The SBA List press release also claims that Hillary Clinton's views on abortion are "out of step with the majority of women voters." Here's a sample of how they arrived at this conclusion: 27% of poll participants said that they would be "less likely" to vote for a candidate who "voted against a law which would have banned late-term abortion in the eighth or ninth month, also called ‘Partial-Birth Abortion.'" Reality check: this sentence does not describe the Federal Abortion Ban signed into law in 2003 and upheld by the Supreme Court in 2007. So all we can really conclude is that 27% of poll participants would be less likely to vote for Hillary Clinton if she had voted for a law that doesn't exist. More important, the relevance of this claim to the SBA List's wider conclusion that women don't support Hillary Clinton is questionable in itself, since only 35% of poll participants said they were "unlikely to vote for a candidate for President of the United States who did not share your view on abortion," with a full 59% saying that they would vote for a candidate who did not share their view on abortion. Read your own poll, ladies.

In another interesting abortion-related tidbit that never made it into the press release, a full 49% of poll participants said they were more likely to vote for someone who is "pro-choice on abortion," with only 40% saying they were less likely, and 6% saying it made no difference. But I guess if the SBA List had included that piece of information, it might have undermined their attempts to dispel the "myth" that American women are pro-choice. Research is meant to confirm your agenda, not complicate it, after all.

Finally, the SBA List press release claims (in a tone more worthy of an etiquette manual than a piece of policy analysis) that women voters feel that Hillary Clinton lacks the "charisma and natural charm" of her husband, and that she is not "personable." Putting aside the irony of a conservative, anti-abortion PAC singing Bill Clinton's praises, let's see where the SBA List unearthed that conclusion. Poll participants were asked to choose one positive adjective that best represented Hillary Clinton from the following list: intelligent, experienced, decisive, charismatic, personable, and funny. Seventy-six percent of participants went with intelligent, experienced, or decisive, which explains the low charisma and personability ratings. Good thing she's running for President of the United States and not party hostess!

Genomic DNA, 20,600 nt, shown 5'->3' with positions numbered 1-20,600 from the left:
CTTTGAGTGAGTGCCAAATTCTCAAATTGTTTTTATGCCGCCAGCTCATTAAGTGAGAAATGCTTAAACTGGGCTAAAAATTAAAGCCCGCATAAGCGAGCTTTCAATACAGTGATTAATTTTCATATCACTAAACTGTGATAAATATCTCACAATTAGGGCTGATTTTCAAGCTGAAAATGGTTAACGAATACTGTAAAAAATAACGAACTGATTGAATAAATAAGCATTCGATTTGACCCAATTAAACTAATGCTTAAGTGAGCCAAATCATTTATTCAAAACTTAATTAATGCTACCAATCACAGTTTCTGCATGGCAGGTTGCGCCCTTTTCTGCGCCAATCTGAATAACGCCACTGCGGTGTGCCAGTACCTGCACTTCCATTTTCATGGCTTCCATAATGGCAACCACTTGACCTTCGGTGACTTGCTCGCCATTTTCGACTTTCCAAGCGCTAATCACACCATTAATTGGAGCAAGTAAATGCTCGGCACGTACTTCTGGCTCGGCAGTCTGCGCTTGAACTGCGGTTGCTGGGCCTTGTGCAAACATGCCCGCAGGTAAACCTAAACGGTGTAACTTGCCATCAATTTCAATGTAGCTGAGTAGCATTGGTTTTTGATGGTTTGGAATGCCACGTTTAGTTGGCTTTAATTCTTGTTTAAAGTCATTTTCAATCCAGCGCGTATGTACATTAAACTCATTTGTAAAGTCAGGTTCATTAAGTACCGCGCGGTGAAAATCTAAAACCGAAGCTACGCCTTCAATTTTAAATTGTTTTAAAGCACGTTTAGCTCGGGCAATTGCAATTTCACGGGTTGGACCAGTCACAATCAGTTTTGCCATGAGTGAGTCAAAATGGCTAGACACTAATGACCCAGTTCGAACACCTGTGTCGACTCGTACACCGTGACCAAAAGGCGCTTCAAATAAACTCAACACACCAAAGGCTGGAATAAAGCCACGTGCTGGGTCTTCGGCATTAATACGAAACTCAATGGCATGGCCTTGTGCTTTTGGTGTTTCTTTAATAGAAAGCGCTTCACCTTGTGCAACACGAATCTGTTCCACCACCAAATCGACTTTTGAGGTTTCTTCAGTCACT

It also turns out, according to the SBA List, that even though over two-thirds of poll participants called Hillary "intelligent," "experienced," or "decisive," they still really just consider her to be an appendage on her super-charismatic husband. As the press release expounds:

Perhaps most damaging to the legitimacy of Clinton's candidacy was when women were asked to cite anything that comes to mind when they think of Hillary Clinton. Twenty-eight percent said, "she was married to Bill Clinton." And only 6% cited any policy position of hers. "This finding is a major blow to feminists who would agree that a woman should be elected to the White House on her own merits," added Dannenfelser.

Actually, poll respondents were asked to say the first thing that came to mind when they thought of Hillary Clinton. Forty-one percent listed positive impressions, and 35% listed negative ones. Twenty-eight percent said something about Bill. Twenty percent associated her with being a woman, or with being a woman president, 7% cited her job description (current senator, presidential candidate, etc.), 6% named specific issues or issue positions, and 5% had other miscellaneous responses. In case you've stopped counting, that adds up to 142%, because people were allowed to say more than one thing. Is it any wonder that 28% of respondents mentioned Hillary's ex-president husband among their (multiple) associations?

These last conclusions-that Hillary Clinton isn't charming enough to be president, and that she has no accomplishments of her own-are what irk me most about the way in which the SBA List has presented the results of their poll. It's frustrating that they misrepresented their own research, but in a way, it's to be expected. What's truly maddening is the manipulation of certain results to undermine Clinton's legitimacy (suggesting that she'll always be Mrs. Bill to Americans), and the conversion of legitimately scary findings (nearly one quarter of women voters still aren't ready for a woman president?) into good, old-fashioned Hillary bashing (women voters just hate Hillary). Organizations dedicated to increasing women's political participation on both sides of the aisle should be condemning this kind of thinking, not promoting it-or, in the SBA List's case, cooking it up. Susan B. Anthony may have been pro-life, but I think she'd have stronger words for that kind of analysis.

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Reproductive rights are a public health issue. That's a fact.